What is a title search and why is one required by a bank?

A title search is prepared by our office in order that we may certify/insure to the bank that the title for the property in question is good and marketable. One component that we check is to make sure that all liens of present and past owners have been satisfied of record. However, there are many other important aspects that are considered when determining if a title to real estate is good and marketable. One that is frequently of concern in Perry County is whether legal access exists to the property. That is always critical when a property does not border a public road.

If my property does not border a public road why does it matter if no one is preventing me from using the existing roadway to gain access to my property?

A property that does not have a valid right-of-way is generally considered by a bank to be a credit risk and many banks will not loan money to the homeowner using that property as collateral for a loan. Additionally, when a property is placed for sale, properties without valid rights-of-way are not as marketable.

How can I find out if my property has a valid right-of-way?

Under Pennsylvania law there are several ways a right-of-way may be acquired. Our office can examine the title in the courthouse, review applicable records and determine if a valid right-of-way exists.

What if we cannot prove that I have a valid right-of-way to my property?

In the event that a valid right-of-way cannot be established, our office will assist you in attempting to negotiate an agreement providing access to your property.

Why do I need to have an attorney attend settlement if I bought my property through a realtor?

The answer to that question can best be answered by understanding the difference between the roles of the realtor and the attorney. The realtor's job is to help you find a suitable property. The attorney's job is to make sure that if you acquire the property selected, you will obtain good and marketable title and to insure that your real estate settlement is handled in accordance with established legal principles.

What is the difference between a will, power-of-attorney and a living will?

Under Pennsylvania law, all three documents serve different purposes. A will is a document that addresses issues regarding your estate once you are deceased. It does not control matters of importance while you are alive. Property management (business) and health care power-of-attorney are documents that govern how your legal and health related affairs will be handled while you are alive. If you are not able to make the necessary decisions regarding your legal and/or health care related affairs, it is critical to have a person appointed to handle those matters for you. A living will is a document that allows you to make certain health related decisions if you are in an end stage medical condition.

Can I wait to have a power-of-attorney prepared?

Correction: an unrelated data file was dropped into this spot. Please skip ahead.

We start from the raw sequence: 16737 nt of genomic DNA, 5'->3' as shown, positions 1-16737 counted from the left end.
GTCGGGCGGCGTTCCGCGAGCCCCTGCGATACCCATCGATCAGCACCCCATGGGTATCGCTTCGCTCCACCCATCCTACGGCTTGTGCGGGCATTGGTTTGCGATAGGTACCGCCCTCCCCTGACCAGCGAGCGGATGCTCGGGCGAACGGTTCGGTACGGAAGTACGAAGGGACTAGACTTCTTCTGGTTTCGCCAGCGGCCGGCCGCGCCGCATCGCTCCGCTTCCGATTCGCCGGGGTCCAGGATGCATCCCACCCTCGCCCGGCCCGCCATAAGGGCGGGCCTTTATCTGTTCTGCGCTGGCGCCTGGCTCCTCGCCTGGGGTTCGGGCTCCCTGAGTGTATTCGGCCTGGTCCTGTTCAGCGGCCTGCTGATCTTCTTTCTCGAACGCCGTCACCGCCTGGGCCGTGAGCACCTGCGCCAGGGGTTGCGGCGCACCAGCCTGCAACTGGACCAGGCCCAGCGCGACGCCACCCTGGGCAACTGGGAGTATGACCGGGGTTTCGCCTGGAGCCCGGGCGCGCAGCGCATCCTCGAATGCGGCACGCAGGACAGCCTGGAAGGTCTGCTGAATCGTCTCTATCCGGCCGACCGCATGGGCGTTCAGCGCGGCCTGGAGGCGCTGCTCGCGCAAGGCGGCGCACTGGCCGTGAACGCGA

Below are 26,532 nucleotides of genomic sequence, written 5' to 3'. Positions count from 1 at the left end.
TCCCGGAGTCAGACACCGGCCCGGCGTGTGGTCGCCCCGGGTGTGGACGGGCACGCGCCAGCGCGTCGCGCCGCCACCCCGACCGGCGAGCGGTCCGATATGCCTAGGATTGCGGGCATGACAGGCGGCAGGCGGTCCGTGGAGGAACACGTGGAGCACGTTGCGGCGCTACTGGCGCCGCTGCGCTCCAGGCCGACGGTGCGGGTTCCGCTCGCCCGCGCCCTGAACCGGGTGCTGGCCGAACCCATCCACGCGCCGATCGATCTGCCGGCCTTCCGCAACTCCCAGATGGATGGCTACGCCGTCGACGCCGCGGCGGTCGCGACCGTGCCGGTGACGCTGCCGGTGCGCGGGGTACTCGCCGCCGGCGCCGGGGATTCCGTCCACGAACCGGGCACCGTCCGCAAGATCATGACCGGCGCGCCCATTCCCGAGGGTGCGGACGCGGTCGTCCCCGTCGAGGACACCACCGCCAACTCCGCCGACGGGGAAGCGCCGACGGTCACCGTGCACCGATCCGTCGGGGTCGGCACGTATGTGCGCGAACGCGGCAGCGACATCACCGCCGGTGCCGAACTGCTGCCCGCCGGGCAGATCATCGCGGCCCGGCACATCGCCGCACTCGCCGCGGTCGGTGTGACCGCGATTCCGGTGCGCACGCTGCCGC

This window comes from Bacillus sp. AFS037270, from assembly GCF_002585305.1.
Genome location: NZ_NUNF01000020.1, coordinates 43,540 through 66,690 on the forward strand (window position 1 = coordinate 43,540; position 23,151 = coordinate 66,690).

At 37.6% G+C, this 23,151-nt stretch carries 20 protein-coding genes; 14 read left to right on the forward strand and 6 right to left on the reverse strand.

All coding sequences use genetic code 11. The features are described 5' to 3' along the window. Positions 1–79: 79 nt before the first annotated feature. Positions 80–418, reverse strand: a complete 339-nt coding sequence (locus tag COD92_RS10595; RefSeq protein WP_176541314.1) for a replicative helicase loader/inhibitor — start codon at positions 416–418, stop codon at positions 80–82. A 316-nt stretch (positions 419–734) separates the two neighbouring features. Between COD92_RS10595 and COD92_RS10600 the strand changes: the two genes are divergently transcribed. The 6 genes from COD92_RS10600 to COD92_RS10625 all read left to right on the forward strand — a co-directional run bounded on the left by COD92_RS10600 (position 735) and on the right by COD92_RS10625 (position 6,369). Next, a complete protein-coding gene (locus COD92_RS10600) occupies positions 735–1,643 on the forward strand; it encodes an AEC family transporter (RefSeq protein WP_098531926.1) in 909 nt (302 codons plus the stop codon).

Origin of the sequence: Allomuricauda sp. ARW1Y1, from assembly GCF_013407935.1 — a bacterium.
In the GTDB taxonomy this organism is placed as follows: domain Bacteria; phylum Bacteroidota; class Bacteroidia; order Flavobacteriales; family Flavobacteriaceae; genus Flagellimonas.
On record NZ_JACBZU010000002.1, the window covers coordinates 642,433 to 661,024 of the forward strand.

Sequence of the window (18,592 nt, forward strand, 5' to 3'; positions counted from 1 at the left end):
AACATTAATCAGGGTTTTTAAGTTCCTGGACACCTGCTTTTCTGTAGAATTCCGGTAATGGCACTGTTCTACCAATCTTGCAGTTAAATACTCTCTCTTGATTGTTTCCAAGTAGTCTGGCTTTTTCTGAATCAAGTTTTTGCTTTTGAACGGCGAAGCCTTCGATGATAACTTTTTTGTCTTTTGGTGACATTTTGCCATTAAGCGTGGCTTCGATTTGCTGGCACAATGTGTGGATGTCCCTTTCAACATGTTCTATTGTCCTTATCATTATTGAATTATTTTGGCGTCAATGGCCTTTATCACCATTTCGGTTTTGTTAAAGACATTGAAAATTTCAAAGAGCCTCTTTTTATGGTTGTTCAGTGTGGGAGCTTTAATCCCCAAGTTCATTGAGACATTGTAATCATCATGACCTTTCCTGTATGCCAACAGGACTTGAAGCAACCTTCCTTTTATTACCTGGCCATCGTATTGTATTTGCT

The answer to that question can best be illustrated by my personal example. My wife and I went out to dinner several years ago and were in a terrible automobile accident caused by a drunk driver. If I had waited to have prepared a power-of-attorney, my wife would not have been able to have handled matters that required her attention on my behalf while I was in critical condition. Another example is that if a person has a debilitating medical condition such as a major stroke, that person may have waited too long to have executed a power-of-attorney because Pennsylvania law requires that the person must be competent at the time they sign a power-of-attorney. If a person is not competent to execute the power-of-attorney, the only alternative is to have a guardian appointed and that process is lengthy and very costly.

What if I do not have a will and pass away?

Under Pennsylvania law, the state has passed laws that controls how your estate will be distributed if you do not have a will. That law does not take into consideration what the decedent may have wanted to have done, who he/she wanted to receive a portion of the decedent's estate or what church or charitable organizations the decedent may have wanted to benefit.

What assets do Pennsylvania tax when a person passes away, and how much tax is owed?

Pennsylvania does not have a threshold. By that I mean that Pennsylvania taxes all reportable assets less certain allowable deductions. In Pennsylvania we have four rates of tax and they are dependent upon the relationship between the decedent and the beneficiary. Transfers to a spouse, church or qualifying charitable organization are taxed at the rate of 0%. Transfers to parents, children and grandchildren are taxed at the rate of 4.5%. Transfers to a decedent's siblings are taxed at the rate of 12% and transfers to anyone else are taxed at the rate of 15%.

What types of assets are not subject to Pennsylvania inheritance taxes?

In Pennsylvania there are very few exceptions to what is taxable. Life insurance proceeds are not subject to inheritance tax. Gifts that were made by the decedent at least one year prior to the date of death are also not subject to Pennsylvania inheritance tax. IRA's and 529 accounts are also not subject to Pennsylvania inheritance tax under some circumstances. Property owned jointly with another individual is partially exempt from inheritance tax. If a person transfers his/her property but keeps a life estate, the retained life estate is fully taxable under most circumstances.